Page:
The inverted or transverse spring tandem axle suspension has lot of similarity with the tandem twin axle bogie suspension system as far as functioning is concerned. Both of them are used with the heavy duty twin (or multi) axle trucks and trailers. Having said that, they are different in terms of construction.
So, how it looks?
As the name suggests, the arrangements of the leaf springs are “inverted or up side down” than the ordinary leaf springs suspension. In case of the inverted (or transverse) spring tandem axle suspension, the smallest length leaf spring seats at the top and the longest leaf stays at the bottom.
See the arrangement at the above picture, the twin tandem axle with the two pairs of wheels are connected with the chassis by means of a pivoted joint, which allows the wheel pair to oscillate in sync with each other and that’s how the magic happens while they are in work.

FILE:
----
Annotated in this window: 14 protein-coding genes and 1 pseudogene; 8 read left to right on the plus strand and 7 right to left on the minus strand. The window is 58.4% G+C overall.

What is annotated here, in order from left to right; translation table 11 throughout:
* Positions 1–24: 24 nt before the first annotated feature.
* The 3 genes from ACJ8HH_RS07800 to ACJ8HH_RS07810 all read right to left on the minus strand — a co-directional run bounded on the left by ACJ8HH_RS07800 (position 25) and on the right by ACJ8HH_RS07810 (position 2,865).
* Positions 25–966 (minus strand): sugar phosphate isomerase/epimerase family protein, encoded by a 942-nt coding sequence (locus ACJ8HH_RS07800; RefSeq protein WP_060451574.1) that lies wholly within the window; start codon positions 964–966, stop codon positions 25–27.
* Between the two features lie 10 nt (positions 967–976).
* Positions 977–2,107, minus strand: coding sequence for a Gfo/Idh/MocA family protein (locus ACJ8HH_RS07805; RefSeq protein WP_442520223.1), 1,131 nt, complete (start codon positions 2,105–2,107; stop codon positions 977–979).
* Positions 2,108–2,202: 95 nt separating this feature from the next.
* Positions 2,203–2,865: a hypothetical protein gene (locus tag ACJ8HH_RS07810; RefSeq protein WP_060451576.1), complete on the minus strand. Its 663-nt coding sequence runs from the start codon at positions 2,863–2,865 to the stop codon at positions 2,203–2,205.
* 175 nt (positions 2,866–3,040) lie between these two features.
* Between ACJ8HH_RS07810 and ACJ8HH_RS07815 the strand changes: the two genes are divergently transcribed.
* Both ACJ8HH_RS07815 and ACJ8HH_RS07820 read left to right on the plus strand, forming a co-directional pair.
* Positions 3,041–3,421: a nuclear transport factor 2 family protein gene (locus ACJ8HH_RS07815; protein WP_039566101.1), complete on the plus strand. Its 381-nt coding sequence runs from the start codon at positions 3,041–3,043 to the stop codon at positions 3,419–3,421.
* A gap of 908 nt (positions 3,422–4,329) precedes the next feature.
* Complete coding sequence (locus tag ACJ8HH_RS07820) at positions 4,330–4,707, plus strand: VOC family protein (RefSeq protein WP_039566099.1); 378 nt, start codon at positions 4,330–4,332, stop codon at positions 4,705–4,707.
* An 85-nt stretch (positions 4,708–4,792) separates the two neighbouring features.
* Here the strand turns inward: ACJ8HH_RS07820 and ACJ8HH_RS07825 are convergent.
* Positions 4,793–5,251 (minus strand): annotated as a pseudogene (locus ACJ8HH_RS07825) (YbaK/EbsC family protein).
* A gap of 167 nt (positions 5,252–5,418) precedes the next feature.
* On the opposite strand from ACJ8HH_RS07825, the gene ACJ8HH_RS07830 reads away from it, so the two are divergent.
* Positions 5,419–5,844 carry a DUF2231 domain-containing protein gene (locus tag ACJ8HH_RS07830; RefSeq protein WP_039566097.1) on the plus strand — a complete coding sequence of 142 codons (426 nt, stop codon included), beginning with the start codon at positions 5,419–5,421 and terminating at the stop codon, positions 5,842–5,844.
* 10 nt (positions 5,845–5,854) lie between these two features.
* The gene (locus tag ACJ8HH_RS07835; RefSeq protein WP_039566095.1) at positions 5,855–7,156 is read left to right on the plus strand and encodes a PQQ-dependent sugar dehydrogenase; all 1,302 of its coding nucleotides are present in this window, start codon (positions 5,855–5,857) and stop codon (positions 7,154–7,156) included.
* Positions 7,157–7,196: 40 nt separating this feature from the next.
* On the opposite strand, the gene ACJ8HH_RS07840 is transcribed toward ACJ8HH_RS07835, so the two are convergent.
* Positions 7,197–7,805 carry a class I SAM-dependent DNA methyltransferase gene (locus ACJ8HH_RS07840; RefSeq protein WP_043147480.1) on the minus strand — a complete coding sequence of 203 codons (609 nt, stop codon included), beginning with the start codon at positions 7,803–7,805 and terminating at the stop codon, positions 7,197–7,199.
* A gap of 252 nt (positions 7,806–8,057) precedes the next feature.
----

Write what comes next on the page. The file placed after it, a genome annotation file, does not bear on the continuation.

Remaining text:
How it works?
As soon as a heavy truck with twin axles hit a hump (or a dip pit) into the road, the wheel, which is actually facing the hump (or dip pit) will tend to lift up (or go down).
Now, in case of uncompensated or normal leaf spring suspensions, the other wheel (which is not actually facing the hump) will also get lifted up since both the wheels are connected individually with the chassis. And this is the drawback of normal twin axle suspension, because it may causes damage to the vehicle as well as to the roads.
This problem can be overcome by using the Inverted leaf spring tandem axle suspension. How? See the picture below:
As you can see from the above picture, in case of transverse tandem suspension, the whole system gets tilted about the pivot and although the front wheel get lifted with the hump, the rear wheel gets itself lower to keep making contact with the ground. Thus avoiding the excessive stress developed in the suspension, axle, and the roads.